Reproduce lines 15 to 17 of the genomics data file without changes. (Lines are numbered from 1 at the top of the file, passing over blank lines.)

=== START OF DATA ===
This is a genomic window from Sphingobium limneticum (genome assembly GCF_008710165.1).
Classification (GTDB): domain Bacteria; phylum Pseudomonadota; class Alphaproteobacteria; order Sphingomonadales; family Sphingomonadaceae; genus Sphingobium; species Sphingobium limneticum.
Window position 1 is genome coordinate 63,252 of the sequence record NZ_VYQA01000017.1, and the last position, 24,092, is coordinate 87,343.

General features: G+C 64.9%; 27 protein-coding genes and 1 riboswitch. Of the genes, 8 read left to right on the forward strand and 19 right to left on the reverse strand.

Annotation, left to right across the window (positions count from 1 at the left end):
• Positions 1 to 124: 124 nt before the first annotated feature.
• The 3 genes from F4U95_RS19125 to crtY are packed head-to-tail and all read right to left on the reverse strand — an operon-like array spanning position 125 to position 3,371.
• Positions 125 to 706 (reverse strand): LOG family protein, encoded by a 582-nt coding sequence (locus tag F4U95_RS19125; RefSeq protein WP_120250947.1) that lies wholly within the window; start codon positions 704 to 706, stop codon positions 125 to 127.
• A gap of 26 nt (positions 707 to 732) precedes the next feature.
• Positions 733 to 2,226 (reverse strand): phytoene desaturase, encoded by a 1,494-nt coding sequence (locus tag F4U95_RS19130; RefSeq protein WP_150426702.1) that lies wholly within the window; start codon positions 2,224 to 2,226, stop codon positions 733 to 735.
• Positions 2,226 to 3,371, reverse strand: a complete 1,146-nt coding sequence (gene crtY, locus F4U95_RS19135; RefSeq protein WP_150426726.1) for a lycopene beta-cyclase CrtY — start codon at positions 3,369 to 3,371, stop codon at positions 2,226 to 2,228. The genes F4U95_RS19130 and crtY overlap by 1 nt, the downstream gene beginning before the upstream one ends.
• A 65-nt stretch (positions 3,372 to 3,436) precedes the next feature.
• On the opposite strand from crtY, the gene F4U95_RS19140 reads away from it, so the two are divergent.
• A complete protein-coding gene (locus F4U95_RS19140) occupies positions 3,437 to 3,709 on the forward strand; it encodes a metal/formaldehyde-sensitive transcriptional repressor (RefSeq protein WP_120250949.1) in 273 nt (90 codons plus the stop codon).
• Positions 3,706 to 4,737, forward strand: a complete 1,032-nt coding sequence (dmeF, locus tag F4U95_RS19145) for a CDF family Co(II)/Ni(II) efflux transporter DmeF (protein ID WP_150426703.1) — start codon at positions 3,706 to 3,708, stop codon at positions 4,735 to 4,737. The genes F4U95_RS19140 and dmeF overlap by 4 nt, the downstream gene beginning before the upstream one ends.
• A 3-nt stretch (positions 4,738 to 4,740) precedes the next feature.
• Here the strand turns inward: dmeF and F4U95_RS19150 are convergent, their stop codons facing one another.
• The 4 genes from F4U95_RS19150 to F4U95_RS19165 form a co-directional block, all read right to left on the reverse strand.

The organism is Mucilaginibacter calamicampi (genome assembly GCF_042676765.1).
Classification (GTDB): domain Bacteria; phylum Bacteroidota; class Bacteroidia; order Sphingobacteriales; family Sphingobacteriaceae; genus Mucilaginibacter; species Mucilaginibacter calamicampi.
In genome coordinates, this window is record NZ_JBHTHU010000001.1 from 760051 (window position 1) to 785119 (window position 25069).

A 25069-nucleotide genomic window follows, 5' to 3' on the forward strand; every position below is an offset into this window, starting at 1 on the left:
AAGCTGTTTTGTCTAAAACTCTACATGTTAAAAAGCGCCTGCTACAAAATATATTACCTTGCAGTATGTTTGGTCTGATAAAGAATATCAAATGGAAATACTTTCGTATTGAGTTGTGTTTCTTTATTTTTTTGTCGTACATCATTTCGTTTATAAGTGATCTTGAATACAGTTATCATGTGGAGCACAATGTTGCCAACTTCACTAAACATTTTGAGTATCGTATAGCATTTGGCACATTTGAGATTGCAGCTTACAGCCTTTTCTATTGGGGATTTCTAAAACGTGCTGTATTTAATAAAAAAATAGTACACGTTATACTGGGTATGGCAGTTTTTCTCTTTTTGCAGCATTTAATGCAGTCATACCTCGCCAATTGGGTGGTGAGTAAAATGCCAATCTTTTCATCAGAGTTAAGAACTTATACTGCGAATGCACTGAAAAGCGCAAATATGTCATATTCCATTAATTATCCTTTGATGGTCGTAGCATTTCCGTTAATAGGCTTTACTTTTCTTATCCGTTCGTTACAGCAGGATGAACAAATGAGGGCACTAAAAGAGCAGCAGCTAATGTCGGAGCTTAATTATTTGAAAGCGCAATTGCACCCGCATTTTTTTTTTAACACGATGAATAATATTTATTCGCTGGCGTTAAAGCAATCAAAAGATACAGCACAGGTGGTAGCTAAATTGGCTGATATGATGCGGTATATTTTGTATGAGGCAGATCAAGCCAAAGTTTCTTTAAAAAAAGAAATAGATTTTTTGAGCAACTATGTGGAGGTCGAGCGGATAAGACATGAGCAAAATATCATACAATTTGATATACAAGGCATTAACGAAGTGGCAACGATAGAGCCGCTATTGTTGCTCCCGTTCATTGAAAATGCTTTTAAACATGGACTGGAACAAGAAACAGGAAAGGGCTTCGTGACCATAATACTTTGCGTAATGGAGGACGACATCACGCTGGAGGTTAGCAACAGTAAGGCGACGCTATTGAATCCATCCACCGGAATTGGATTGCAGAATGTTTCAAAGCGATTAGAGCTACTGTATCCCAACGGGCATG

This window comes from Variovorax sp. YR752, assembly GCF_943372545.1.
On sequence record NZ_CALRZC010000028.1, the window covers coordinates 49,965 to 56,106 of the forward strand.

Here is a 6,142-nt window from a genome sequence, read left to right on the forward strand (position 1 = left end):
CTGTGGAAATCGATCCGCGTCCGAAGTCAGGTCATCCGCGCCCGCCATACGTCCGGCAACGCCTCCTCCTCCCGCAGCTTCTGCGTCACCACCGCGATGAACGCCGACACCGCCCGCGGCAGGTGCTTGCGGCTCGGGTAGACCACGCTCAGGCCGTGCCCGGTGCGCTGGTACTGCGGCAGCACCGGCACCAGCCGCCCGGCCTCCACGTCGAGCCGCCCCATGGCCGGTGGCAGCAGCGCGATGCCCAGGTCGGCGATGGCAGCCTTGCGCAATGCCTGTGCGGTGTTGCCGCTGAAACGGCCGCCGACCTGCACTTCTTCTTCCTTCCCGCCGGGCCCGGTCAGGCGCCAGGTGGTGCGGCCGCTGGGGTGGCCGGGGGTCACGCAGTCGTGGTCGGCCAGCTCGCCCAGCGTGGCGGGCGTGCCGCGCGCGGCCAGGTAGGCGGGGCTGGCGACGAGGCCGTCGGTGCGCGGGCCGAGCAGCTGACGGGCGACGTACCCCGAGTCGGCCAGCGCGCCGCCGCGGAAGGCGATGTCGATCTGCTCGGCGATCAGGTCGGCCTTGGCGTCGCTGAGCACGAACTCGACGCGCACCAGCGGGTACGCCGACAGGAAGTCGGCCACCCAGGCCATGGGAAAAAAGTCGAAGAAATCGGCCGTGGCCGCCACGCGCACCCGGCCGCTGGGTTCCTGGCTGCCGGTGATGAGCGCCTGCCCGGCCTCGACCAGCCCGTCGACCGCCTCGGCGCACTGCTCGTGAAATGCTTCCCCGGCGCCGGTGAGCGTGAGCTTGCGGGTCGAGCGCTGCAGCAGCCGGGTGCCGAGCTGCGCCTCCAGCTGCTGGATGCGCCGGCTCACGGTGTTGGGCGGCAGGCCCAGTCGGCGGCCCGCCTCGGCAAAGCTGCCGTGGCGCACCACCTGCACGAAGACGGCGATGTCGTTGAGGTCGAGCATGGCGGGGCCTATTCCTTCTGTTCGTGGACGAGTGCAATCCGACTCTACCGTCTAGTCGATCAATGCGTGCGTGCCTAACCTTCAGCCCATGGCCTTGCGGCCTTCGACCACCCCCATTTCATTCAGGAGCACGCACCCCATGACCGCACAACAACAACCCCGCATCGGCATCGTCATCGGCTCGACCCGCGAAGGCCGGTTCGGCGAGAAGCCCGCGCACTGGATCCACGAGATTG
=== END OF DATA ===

• Positions 3,706 to 4,737, forward strand: a complete 1,032-nt coding sequence (dmeF, locus tag F4U95_RS19145) for a CDF family Co(II)/Ni(II) efflux transporter DmeF (protein ID WP_150426703.1) — start codon at positions 3,706 to 3,708, stop codon at positions 4,735 to 4,737. The genes F4U95_RS19140 and dmeF overlap by 4 nt, the downstream gene beginning before the upstream one ends.
• A 3-nt stretch (positions 4,738 to 4,740) precedes the next feature.
• Here the strand turns inward: dmeF and F4U95_RS19150 are convergent, their stop codons facing one another.